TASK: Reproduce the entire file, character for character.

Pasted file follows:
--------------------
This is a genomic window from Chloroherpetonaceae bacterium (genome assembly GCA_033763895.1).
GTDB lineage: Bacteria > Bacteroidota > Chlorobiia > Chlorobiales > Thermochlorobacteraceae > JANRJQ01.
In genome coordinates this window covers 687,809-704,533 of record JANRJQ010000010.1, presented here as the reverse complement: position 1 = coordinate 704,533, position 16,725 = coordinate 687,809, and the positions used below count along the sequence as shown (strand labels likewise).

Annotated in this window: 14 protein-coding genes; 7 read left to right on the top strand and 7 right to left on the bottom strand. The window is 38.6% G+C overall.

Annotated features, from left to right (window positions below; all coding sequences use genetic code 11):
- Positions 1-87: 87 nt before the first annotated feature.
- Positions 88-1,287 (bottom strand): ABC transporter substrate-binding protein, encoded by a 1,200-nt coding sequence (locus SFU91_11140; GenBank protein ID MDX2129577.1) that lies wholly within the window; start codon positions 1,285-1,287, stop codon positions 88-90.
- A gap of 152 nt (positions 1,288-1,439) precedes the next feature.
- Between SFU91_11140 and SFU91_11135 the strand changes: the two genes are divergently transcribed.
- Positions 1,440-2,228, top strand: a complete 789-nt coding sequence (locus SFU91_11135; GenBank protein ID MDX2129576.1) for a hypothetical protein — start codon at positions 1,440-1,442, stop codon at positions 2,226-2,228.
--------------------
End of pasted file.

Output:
This is a genomic window from Chloroherpetonaceae bacterium (genome assembly GCA_033763895.1).
GTDB lineage: Bacteria > Bacteroidota > Chlorobiia > Chlorobiales > Thermochlorobacteraceae > JANRJQ01.
In genome coordinates this window covers 687,809-704,533 of record JANRJQ010000010.1, presented here as the reverse complement: position 1 = coordinate 704,533, position 16,725 = coordinate 687,809, and the positions used below count along the sequence as shown (strand labels likewise).

Annotated in this window: 14 protein-coding genes; 7 read left to right on the top strand and 7 right to left on the bottom strand. The window is 38.6% G+C overall.

Annotated features, from left to right (window positions below; all coding sequences use genetic code 11):
- Positions 1-87: 87 nt before the first annotated feature.
- Positions 88-1,287 (bottom strand): ABC transporter substrate-binding protein, encoded by a 1,200-nt coding sequence (locus SFU91_11140; GenBank protein ID MDX2129577.1) that lies wholly within the window; start codon positions 1,285-1,287, stop codon positions 88-90.
- A gap of 152 nt (positions 1,288-1,439) precedes the next feature.
- Between SFU91_11140 and SFU91_11135 the strand changes: the two genes are divergently transcribed.
- Positions 1,440-2,228, top strand: a complete 789-nt coding sequence (locus SFU91_11135; GenBank protein ID MDX2129576.1) for a hypothetical protein — start codon at positions 1,440-1,442, stop codon at positions 2,226-2,228.